Conard's History of Monroe County

Conard's History of Missouri: Monroe County

Source: Conard's History of Missouri

Monroe County.-A county in the northeastern part of the State, bounded on the north by Shelby and Marion; east by Ralls, south by Audrain and west by Randolph and Shelby Counties; area 424,000 acres. The surface of the county is comparatively level, sufficiently undulating to drain its surplus water, and is slightly inclined toward the east, in which direction all its streams have a general flow. About half the area of the county is prairie. Along the streams are tracts of rich bottom lands, back of which in places rise low bluffs. The soil is a black loam, underlaid with a clay subsoil, excepting in the immediate vicinity of the bluffs, where it is clay and gravel, excellent for the different kinds of fruit. The principal stream of the county is Salt River.

It enters the county a little east of the center of the northern boundary line and in a circuitous route leaves the county about the center of the eastern boundary. Its chief tributaries are Middle Fork, South Fork, Elk Fork, Long Branch, Reese Creek, Flat Creek and Crooked Creek. There are numerous small streams, tributaries and sub-tributaries of Salt River.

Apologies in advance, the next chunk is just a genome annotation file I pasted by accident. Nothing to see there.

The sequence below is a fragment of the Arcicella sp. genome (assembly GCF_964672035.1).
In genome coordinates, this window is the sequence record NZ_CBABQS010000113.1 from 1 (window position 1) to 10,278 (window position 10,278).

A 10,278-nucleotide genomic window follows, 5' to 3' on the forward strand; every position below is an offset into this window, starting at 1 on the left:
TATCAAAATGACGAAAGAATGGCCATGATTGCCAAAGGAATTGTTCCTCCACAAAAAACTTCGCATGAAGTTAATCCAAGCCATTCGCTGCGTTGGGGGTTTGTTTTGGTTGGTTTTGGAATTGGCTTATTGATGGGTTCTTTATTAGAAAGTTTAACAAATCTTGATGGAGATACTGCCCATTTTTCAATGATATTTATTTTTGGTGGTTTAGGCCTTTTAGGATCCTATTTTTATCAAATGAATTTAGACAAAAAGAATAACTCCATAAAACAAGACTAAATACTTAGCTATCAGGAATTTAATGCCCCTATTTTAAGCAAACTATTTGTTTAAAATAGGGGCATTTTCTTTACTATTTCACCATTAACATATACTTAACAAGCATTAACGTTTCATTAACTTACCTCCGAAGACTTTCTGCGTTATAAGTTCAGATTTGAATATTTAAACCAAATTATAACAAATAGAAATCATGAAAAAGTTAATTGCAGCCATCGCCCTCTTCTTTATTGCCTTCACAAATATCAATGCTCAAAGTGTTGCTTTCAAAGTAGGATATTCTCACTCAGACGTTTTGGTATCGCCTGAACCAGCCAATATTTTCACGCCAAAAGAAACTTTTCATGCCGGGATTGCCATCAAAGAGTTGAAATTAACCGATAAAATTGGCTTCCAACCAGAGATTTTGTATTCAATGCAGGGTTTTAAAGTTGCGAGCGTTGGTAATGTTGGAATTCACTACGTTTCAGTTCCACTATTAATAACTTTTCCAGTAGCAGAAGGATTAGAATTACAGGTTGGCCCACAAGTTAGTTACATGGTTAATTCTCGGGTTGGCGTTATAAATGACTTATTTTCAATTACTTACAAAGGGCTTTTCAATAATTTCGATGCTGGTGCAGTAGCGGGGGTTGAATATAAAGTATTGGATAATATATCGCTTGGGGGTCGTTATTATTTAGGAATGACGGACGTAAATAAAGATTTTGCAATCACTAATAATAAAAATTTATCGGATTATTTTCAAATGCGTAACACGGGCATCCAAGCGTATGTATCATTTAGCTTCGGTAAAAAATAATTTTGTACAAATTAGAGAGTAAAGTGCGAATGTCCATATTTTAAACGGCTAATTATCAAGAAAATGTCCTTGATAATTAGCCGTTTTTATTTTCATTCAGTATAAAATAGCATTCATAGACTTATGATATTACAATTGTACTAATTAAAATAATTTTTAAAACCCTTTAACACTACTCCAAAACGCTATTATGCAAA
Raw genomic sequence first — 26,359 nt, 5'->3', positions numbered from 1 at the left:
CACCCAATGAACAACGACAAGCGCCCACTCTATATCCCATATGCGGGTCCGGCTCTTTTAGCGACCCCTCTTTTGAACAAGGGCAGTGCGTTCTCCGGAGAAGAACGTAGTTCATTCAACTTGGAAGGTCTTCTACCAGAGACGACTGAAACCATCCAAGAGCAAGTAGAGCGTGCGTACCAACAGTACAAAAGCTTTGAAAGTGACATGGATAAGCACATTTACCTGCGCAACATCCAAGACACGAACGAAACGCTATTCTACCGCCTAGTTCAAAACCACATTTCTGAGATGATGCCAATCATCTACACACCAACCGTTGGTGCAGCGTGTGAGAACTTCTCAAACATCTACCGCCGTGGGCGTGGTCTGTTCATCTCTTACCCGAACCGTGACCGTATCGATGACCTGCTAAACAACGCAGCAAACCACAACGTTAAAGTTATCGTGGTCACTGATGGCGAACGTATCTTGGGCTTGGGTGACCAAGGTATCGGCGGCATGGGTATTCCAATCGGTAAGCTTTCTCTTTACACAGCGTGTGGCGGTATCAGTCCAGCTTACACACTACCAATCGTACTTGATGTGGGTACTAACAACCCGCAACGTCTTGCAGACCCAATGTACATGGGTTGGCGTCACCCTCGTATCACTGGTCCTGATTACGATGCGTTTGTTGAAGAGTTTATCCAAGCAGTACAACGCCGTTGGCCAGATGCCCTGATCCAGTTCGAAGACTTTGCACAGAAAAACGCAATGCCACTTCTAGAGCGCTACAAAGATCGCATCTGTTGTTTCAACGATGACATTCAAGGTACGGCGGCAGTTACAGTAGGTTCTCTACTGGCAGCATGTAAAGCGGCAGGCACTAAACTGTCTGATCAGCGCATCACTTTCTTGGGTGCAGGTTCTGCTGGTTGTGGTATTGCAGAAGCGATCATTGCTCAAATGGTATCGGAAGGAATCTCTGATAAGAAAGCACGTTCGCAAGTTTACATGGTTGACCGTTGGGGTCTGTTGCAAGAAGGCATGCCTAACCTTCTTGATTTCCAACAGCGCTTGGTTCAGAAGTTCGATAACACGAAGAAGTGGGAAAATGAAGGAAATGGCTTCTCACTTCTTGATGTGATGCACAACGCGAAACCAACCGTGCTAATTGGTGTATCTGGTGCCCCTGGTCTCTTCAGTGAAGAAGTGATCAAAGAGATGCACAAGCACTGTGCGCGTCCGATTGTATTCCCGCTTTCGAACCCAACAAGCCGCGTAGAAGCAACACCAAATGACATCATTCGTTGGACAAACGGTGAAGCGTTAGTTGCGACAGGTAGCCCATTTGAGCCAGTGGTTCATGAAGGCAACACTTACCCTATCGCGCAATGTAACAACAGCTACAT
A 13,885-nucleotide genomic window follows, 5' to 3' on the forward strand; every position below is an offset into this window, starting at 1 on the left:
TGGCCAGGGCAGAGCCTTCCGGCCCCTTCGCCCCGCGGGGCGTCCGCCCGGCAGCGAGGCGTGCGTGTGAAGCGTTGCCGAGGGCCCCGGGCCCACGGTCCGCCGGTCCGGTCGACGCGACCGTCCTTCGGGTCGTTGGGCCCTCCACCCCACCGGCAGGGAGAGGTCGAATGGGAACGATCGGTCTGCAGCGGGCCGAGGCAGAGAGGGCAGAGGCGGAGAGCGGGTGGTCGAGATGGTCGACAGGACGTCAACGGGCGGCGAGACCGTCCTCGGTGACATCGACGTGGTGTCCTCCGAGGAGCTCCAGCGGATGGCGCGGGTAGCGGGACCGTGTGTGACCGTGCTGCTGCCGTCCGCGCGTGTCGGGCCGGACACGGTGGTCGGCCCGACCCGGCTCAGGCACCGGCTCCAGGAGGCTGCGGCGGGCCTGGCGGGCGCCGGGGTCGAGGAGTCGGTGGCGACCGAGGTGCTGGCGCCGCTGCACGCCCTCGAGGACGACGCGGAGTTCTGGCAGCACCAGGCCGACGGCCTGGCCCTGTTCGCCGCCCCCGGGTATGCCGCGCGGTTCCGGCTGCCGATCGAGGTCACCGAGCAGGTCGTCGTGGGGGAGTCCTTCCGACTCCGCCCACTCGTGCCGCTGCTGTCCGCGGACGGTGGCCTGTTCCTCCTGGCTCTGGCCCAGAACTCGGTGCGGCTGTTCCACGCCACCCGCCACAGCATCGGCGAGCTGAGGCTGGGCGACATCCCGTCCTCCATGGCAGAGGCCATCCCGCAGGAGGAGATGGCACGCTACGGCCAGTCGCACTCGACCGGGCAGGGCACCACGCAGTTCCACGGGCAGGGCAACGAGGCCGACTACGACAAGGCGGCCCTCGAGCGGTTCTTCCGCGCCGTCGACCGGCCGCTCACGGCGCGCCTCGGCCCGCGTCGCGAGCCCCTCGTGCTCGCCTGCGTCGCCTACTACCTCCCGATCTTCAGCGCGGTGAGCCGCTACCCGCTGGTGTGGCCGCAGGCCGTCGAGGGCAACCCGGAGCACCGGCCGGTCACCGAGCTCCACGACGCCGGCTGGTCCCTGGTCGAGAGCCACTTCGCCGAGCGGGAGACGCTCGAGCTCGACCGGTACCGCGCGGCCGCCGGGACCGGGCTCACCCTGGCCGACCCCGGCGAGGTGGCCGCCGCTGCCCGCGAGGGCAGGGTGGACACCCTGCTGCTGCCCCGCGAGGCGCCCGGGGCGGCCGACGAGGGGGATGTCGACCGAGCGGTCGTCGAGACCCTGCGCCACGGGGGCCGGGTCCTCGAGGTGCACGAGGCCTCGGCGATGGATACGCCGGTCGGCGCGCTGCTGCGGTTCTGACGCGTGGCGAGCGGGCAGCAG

The average yield per acre of the principal crops is corn, thirty-five bushels; wheat, twelve bushels; oats, twenty-five bushels; potatoes, 150 bushels; tobacco, 1,000 pounds. About 75 per cent of the land of the county is under cultivation and 80 per cent of the remainder is in timber, mainly hard woods, including oak, hickory, maple, elm and walnut. Coal underlies a great part of the county and considerable of it has been mined for home use. In 1899 deposits of zinc and lead were found in the vicinity of Florida and Victor, and efforts toward the development of mines are in progress. There is iron ore on Middle Fork of Salt River. There is abundance of limestone, fire clay, potter's clay and brick clay in the county. About four miles from Monroe City there is an extensive deposit of mineral paint, which for some years has been utilized.

According to the report of the Bureau of Labor Statistics the surplus products exported from the county in 1898 were: Cattle, 8,270 head; hogs, 55,465 head; sheep, 15,753 head; horses and mules, 2,763 head; wheat, 835 bushels; oats, 938 bushels; hay, 157,600 pounds; flour, 394,592 pounds; corn meal, 30,300 pounds; ship stuff, 18,800 pounds; lumber, 778,100 feet; piling and posts, 72,000 feet; cross-ties, 54,026; cord wood, 1,788 cords; cooperage, 2 cars; wool, 318,375 pounds; potatoes, 1,880 bushels; melons, 1,200; poultry, 421,916 pounds; eggs, 387,362 dozens; butter, 7,949 pounds; dressed meats, 5,882 pounds;' game and fish, 1,880 pounds; tallow, 13,835 pounds; hides and pelts, 42,252 pounds; apples, 222 barrels; strawberries, 141 crates; fresh fruits, 188 pounds; dried fruits, 2,609 pounds; furs, 1,532 pounds; feathers, 2,203 pounds.

Other articles exported were timothy seed, tobacco, honey, molasses, nuts, coal and brick.